Analysis: Limbo and what it all means
There's this conversation piece by the good folks at Rockpapershotgun.com on different takes on Limbo. It's a nice read and it illustrates how the game mechanics and design combine to let the developer make a point about the behavior of the player.
(Some "spoilers" at the end, they will be dully signposted but really, either you're going to play the game or not, and if you are undecided, you should play it)
The interesting thing to me, however - and one of the great merits of interactive storytelling, in my opinion - is that I got a very different feeling about the theme and overall point of the game during my play-trough.
In the RPS piece, John argues that the game's left-to-right, trial and error nature is subtly trying to make a point about what the player will put up with so that he can navigate from left to right, even though he has no discernible purpose for doing so.
This is an interpretation fundamentally based on game mechanics, and it paints a picture I had not considered - that of Limbo as a commentary on the player.
My own take on it was first and foremost based on the expectation brought on by the name. Limbo. You can write hundreds of pages on the theological and mythological meaning of the world, and a different cultural perspective might bring in yet another interpretation, but to me, the word evokes kind of hell, a place where lost souls wander waiting for redemption - it is a purgatory, a place between salvation and damnation.
This interpretation fits quite nicely with the game's aesthetic. Everything has a dark, edgy, menacing feeling to it, and our small character has an innocent, but ghost-like, feeling to it.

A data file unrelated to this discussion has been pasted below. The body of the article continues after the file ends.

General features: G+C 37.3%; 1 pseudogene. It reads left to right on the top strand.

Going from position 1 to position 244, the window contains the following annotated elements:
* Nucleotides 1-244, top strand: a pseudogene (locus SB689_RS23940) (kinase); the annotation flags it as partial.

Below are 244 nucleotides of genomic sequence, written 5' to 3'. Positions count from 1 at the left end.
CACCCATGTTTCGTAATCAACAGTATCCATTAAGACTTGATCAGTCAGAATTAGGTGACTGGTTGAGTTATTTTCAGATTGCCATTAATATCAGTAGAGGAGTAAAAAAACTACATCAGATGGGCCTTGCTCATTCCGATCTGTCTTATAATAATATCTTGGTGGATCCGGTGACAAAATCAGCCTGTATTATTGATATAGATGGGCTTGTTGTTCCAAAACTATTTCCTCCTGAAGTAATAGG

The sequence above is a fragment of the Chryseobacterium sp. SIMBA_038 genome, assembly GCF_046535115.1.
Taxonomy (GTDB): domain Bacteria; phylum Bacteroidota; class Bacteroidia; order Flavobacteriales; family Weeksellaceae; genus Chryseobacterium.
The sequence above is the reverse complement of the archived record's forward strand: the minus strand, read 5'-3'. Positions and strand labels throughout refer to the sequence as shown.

Here the arbitrary death and trial-and-error mechanics make a lot of sense, and the mostly generous check-pointing fits in as well: where John saw a game about teasing the player, I see a game about punishment.
The world and its masters are making the boy suffer death after death, rewinding time after each one but keeping his memory of the events intact, that he might keep suffering them over and over until he overcomes them, one step closer to redemption.
[discussion about the ending follows: consider this a spoiler alert]
And then it ends, in a final, magnificent jump that shatters the boundaries of the boy's hell. Or does it?
After that final jump, he finds himself in a pristine meadow, no aggression in sight, in the company of a ghost-like girl, much similar to him. And then the game ends. But there's a twist...
Finally we get to understand that weird title screen, that meadow with two fly-ridden corpses. That meadow exactly like the one in the end, where the children were standing at the spots corpses now reside. The game has come full-circle, and opened a lot of possibilities for interpretation.
Was the girl the final test, after all the hellish traps, a siren to finally ensnare the boy into eternal damnation?
Was it the final redemption, after the hero's journey of the boy's soul, the reunion of two souls that were separated by a tragic death at that spot?
Or was it something altogether more cruel, a true hell for the boy's soul, a never-ending circle of finding his princess and then being taken back to the beginning, forced to forever face the same challenges for the same result, for eternity? And here we have it again - commentary on the nature of games and the player.
END OF SPOILER
This is my take on Limbo - I don't think I will ever be sure about what the ending means to me - maybe that's the point, maybe it will mean different things in different stages of my life. It's ambiguous narrative will forever be subject to each individual's cultural and intellectual perception of the world.
What is your take on it?
(this was a cross-post from my Blog, Video Game Marmite. Don't visit it.)